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Post-Abortion Syndrome (PAS)

Examination of available studies.

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Review of available studies:

Many studies have been conducted into the incidence and nature of post-abortion syndrome (PAS). Some have been "... widely cited in legislative and judicial testimony in support of the existence of adverse psychiatric sequelae of induced abortion." 1

A study by Jocelyn T. Warren of Oregon State University 8,9 of the actual psychological risks to adolescents of terminating a pregnancy noted that purported risks have been used to justify restricting women's access to abortion. They stated:

  • "In the [U.S.] Supreme Court’s 2007 decision upholding the ban on so-called partial birth abortions, Justice Anthony Kennedy wrote: 'While we find no reliable data to measure the phenomenon, it seems unexceptionable to conclude some women come to regret their choice to abort. ... Severe depression and loss of esteem can follow."

  • "In 2010, Nebraska mandated in the Women’s Health Protection Act that [abortion] providers screen women seeking abortion for 'physical, psychological, emotional, demographic or situational' risk factors. Providers who do not comply fully with the law will be liable for damages, including 'wrongful death'."

  • "The risks to women’s mental health assumed by these legal decisions have been tested, with varying degrees of scientific rigor and with conflicting results. Some studies have found that women who have had an abortion have higher rates than others of some types of depression disorders, anxiety, bipolar disorder and schizophrenia, and more mental health problems overall. Other studies have found no association between abortion and adverse outcomes, including depression, anxiety and low self-esteem."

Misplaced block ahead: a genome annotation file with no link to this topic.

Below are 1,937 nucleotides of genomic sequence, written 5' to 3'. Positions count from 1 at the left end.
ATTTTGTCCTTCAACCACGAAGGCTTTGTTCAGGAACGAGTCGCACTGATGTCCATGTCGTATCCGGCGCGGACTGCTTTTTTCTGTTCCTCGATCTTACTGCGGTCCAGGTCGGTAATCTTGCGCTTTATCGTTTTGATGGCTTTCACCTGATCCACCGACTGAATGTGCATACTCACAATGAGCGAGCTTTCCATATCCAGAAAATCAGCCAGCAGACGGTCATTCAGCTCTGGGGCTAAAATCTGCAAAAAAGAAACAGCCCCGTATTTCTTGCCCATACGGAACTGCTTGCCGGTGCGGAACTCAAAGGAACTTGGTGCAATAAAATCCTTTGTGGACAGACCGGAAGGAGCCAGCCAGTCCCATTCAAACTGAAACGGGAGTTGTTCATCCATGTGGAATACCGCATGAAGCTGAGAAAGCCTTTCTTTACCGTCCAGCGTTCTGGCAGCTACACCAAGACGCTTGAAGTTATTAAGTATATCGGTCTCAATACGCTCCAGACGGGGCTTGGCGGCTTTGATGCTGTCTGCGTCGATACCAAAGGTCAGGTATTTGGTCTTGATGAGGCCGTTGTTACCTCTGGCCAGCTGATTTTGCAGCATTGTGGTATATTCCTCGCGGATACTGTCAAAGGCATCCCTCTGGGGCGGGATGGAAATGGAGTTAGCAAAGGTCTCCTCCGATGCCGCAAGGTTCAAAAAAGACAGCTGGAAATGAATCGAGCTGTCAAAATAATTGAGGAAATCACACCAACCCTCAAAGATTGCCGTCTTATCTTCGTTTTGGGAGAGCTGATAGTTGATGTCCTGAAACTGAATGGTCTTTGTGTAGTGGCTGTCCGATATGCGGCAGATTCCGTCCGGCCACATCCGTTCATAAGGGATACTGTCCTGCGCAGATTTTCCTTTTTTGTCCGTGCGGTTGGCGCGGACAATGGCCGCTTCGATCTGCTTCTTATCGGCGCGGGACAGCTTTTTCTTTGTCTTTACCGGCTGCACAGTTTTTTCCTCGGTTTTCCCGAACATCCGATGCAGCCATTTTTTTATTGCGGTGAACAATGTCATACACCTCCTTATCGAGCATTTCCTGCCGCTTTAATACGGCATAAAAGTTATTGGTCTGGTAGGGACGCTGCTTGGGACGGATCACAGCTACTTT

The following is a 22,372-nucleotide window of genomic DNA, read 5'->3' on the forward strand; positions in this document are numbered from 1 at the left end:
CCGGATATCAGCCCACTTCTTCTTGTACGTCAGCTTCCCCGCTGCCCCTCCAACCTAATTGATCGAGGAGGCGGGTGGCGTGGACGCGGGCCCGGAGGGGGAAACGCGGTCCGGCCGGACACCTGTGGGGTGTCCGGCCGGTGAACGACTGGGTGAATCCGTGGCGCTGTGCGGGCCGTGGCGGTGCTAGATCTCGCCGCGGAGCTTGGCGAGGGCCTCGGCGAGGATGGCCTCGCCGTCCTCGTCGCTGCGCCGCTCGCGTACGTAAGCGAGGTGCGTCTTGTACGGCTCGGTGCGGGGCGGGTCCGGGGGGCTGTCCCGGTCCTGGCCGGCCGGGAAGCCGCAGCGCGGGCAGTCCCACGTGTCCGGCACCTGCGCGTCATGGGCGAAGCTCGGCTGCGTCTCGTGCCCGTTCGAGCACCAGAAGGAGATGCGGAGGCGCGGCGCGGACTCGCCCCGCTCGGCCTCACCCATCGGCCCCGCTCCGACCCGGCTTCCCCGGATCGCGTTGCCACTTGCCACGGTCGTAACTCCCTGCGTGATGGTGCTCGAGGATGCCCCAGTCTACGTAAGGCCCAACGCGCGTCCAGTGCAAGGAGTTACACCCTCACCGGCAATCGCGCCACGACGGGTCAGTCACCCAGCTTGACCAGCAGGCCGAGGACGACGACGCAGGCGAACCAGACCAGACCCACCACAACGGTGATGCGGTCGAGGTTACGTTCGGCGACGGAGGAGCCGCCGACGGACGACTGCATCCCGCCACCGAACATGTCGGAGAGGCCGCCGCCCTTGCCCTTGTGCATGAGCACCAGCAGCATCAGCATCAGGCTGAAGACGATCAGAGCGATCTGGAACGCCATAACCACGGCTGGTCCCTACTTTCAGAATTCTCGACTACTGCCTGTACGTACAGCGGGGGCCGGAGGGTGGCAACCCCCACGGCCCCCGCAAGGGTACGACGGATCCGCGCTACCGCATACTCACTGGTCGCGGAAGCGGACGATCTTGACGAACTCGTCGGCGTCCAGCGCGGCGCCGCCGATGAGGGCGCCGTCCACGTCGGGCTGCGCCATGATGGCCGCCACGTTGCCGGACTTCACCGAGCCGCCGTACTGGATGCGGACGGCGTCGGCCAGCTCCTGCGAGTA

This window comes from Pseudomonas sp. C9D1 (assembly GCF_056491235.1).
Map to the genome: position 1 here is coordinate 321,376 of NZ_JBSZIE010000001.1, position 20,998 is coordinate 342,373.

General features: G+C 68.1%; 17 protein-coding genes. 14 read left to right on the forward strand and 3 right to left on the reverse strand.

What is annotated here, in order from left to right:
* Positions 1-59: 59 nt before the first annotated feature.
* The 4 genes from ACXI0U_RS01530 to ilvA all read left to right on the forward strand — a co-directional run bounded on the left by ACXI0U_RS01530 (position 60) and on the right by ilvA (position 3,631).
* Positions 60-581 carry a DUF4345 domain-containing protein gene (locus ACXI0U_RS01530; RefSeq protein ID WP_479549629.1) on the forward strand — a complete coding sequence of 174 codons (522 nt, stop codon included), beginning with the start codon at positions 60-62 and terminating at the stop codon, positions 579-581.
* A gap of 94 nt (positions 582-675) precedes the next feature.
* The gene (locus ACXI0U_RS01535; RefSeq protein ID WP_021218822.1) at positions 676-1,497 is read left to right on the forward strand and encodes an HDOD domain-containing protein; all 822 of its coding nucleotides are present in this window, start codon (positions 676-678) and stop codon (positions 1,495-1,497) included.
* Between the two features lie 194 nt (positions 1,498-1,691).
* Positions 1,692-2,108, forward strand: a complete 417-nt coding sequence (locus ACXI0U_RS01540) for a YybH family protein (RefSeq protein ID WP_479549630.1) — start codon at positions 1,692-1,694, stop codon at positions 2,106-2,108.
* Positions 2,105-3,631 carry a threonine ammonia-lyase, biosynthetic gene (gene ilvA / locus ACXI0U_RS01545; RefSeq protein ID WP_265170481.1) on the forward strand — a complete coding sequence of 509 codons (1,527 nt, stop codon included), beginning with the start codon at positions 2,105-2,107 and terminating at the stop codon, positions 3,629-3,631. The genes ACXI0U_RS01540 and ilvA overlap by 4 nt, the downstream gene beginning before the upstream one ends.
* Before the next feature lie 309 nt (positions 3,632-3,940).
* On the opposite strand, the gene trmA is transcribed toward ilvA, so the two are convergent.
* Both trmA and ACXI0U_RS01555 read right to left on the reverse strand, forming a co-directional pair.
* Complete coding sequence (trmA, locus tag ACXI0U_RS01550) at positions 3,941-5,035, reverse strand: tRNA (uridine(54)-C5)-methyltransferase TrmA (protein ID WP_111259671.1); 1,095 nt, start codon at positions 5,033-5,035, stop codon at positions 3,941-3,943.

• "In 2006, the American Psychological Association convened an expert panel to review empirical studies published since 1989. The panel found no credible evidence that terminating an unwanted pregnancy causes mental health problems in adult women; it also noted that some studies suffered from serious methodological flaws. ..."

  • "... a presumed high risk of psychological harm from abortion is one justification given for laws that mandate parental involvement in adolescents’ abortion decisions."

G.E. Robinson et al., conducted a review of 216 peer-reviewed PAS studies which had been published since 1990. Their paper appeared in the Harvard Review of Psychiatry during the fall of 2009. 1 The review found that the quality of recent studies is highly variable, with some studies being essentially useless.

An article abstract of that review states:

"Recent studies that have been used to assert a causal connection between abortion and subsequent mental disorders are marked by methodological problems that include, but not limited to: poor sample and comparison group selection; inadequate conceptualization and control of relevant variables; poor quality and lack of clinical significance of outcome measures; inappropriateness of statistical analyses; and errors of interpretation, including misattribution of causal effects. By way of contrast, we review some recent major studies that avoid these methodological errors."

"The most consistent predictor of mental disorders after abortion remains preexisting disorders, which, in turn, are strongly associated with exposure to sexual abuse and intimate violence. Educating researchers, clinicians, and policymakers how to appropriately assess the methodological quality of research about abortion outcomes is crucial. Further, methodologically sound research is needed to evaluate not only psychological outcomes of abortion, but also the [adverse] impact of existing legislation and the effects of social attitudes and behaviors on women who have abortions." 2

"Serena," writing for Feminists For Choice, comments that the authors of this review found that:

"... most well controlled studies continue to demonstrate that there is no convincing evidence that induced abortion of an unwanted pregnancy is a per se significant risk factor for psychiatric illness." (Page 276) 1

Robinson, et al., note that: